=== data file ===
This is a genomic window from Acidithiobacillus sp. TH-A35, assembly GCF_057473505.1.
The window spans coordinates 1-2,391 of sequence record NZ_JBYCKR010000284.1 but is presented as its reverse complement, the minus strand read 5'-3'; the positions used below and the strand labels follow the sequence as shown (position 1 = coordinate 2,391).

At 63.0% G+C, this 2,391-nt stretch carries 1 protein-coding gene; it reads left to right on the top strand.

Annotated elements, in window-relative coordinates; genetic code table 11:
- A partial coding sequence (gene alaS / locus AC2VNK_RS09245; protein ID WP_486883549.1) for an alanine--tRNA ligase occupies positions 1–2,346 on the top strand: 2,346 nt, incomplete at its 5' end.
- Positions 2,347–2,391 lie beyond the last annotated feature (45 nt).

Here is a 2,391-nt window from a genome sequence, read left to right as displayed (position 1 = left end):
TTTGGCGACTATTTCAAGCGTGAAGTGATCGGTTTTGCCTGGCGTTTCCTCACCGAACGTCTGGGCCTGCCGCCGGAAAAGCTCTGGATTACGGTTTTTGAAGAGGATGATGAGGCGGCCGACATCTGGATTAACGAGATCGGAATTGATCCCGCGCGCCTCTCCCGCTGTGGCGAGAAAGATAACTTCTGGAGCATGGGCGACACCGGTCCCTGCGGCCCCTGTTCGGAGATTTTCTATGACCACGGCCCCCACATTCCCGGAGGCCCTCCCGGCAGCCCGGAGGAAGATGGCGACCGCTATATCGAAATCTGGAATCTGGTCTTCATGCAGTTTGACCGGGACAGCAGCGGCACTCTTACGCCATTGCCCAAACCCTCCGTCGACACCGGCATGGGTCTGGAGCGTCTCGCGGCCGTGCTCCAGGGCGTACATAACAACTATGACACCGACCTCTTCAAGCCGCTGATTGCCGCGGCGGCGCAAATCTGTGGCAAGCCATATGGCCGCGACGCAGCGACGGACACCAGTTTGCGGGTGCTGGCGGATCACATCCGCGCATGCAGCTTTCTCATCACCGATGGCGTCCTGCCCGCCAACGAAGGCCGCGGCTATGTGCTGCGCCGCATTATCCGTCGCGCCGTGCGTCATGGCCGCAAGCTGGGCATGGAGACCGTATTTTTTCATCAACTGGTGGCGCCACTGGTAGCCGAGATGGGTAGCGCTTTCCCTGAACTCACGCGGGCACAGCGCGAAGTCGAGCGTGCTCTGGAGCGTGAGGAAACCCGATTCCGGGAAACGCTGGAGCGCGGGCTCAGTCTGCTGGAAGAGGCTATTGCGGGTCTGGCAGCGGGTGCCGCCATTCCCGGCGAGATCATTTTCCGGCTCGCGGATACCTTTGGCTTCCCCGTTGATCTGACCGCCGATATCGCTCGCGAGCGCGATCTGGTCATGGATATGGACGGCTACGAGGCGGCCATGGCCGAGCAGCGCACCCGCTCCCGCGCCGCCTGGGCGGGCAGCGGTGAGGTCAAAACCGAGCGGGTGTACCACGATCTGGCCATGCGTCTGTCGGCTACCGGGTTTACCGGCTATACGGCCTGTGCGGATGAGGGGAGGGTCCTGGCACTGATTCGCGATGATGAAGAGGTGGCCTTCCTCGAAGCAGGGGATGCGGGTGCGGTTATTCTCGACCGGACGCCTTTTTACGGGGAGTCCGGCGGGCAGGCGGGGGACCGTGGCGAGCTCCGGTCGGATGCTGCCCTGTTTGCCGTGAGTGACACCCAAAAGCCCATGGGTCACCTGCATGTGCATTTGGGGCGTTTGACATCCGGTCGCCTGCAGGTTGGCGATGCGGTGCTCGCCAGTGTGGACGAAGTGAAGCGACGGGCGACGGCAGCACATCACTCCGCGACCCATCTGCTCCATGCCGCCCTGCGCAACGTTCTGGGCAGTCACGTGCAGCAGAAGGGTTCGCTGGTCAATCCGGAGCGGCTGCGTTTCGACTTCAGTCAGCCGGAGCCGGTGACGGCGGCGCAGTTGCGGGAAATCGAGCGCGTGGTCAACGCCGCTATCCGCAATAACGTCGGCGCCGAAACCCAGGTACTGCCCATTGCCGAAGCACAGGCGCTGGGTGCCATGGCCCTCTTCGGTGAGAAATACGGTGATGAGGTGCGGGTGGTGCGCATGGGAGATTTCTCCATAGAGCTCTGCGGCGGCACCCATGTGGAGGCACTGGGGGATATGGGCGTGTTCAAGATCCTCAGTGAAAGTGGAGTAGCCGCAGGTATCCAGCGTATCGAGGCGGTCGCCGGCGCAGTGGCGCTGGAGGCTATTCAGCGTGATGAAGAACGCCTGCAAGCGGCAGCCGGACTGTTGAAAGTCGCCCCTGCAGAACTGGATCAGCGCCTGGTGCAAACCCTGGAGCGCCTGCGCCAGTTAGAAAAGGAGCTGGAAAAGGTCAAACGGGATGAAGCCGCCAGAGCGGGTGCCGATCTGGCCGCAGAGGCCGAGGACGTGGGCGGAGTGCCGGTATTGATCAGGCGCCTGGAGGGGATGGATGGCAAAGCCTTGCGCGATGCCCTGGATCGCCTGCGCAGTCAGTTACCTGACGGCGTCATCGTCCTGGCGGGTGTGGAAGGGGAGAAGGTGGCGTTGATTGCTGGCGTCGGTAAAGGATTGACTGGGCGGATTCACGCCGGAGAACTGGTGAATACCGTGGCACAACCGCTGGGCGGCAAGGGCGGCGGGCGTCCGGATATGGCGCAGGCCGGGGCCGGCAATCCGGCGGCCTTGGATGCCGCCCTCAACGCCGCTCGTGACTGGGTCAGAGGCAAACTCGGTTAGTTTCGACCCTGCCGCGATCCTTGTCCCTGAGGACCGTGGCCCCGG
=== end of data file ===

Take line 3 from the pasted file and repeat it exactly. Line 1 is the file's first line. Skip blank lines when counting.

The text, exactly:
At 63.0% G+C, this 2,391-nt stretch carries 1 protein-coding gene; it reads left to right on the top strand.